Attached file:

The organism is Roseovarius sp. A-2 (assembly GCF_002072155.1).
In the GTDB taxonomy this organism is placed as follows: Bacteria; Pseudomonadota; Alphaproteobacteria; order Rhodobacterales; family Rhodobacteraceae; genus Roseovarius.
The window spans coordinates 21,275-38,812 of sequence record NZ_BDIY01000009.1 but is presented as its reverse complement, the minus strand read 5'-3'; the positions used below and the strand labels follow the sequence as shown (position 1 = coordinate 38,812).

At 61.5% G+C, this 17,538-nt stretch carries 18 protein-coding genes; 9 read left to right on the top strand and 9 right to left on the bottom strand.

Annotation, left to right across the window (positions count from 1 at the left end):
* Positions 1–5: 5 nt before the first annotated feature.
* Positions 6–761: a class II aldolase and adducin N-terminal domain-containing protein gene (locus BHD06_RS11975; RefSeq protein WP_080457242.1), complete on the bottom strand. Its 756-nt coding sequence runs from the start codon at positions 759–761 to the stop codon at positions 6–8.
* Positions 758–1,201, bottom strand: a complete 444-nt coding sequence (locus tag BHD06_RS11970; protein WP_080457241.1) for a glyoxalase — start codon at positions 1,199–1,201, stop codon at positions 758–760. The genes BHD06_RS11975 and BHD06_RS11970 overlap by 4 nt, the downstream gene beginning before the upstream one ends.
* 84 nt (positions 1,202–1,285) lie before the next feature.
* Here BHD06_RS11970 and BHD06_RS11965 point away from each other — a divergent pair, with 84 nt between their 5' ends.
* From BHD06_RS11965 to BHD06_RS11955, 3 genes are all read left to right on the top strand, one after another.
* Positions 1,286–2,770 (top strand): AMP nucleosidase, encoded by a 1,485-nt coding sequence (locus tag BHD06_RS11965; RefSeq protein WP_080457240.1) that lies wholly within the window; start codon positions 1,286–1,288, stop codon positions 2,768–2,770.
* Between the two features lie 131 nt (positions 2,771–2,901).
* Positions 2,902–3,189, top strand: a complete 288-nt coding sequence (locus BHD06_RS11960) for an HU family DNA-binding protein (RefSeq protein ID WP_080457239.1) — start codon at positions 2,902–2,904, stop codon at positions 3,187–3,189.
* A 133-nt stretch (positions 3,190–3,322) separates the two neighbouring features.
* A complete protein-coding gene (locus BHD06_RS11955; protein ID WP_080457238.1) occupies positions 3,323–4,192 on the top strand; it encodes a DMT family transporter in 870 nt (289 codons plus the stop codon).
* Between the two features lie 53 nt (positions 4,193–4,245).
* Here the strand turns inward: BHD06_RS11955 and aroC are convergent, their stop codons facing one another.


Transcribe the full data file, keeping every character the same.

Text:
The organism is Roseovarius sp. A-2 (assembly GCF_002072155.1).
In the GTDB taxonomy this organism is placed as follows: Bacteria; Pseudomonadota; Alphaproteobacteria; order Rhodobacterales; family Rhodobacteraceae; genus Roseovarius.
The window spans coordinates 21,275-38,812 of sequence record NZ_BDIY01000009.1 but is presented as its reverse complement, the minus strand read 5'-3'; the positions used below and the strand labels follow the sequence as shown (position 1 = coordinate 38,812).

At 61.5% G+C, this 17,538-nt stretch carries 18 protein-coding genes; 9 read left to right on the top strand and 9 right to left on the bottom strand.

Annotation, left to right across the window (positions count from 1 at the left end):
* Positions 1–5: 5 nt before the first annotated feature.
* Positions 6–761: a class II aldolase and adducin N-terminal domain-containing protein gene (locus BHD06_RS11975; RefSeq protein WP_080457242.1), complete on the bottom strand. Its 756-nt coding sequence runs from the start codon at positions 759–761 to the stop codon at positions 6–8.
* Positions 758–1,201, bottom strand: a complete 444-nt coding sequence (locus tag BHD06_RS11970; protein WP_080457241.1) for a glyoxalase — start codon at positions 1,199–1,201, stop codon at positions 758–760. The genes BHD06_RS11975 and BHD06_RS11970 overlap by 4 nt, the downstream gene beginning before the upstream one ends.
* 84 nt (positions 1,202–1,285) lie before the next feature.
* Here BHD06_RS11970 and BHD06_RS11965 point away from each other — a divergent pair, with 84 nt between their 5' ends.
* From BHD06_RS11965 to BHD06_RS11955, 3 genes are all read left to right on the top strand, one after another.
* Positions 1,286–2,770 (top strand): AMP nucleosidase, encoded by a 1,485-nt coding sequence (locus tag BHD06_RS11965; RefSeq protein WP_080457240.1) that lies wholly within the window; start codon positions 1,286–1,288, stop codon positions 2,768–2,770.
* Between the two features lie 131 nt (positions 2,771–2,901).
* Positions 2,902–3,189, top strand: a complete 288-nt coding sequence (locus BHD06_RS11960) for an HU family DNA-binding protein (RefSeq protein ID WP_080457239.1) — start codon at positions 2,902–2,904, stop codon at positions 3,187–3,189.
* A 133-nt stretch (positions 3,190–3,322) separates the two neighbouring features.
* A complete protein-coding gene (locus BHD06_RS11955; protein ID WP_080457238.1) occupies positions 3,323–4,192 on the top strand; it encodes a DMT family transporter in 870 nt (289 codons plus the stop codon).
* Between the two features lie 53 nt (positions 4,193–4,245).
* Here the strand turns inward: BHD06_RS11955 and aroC are convergent, their stop codons facing one another.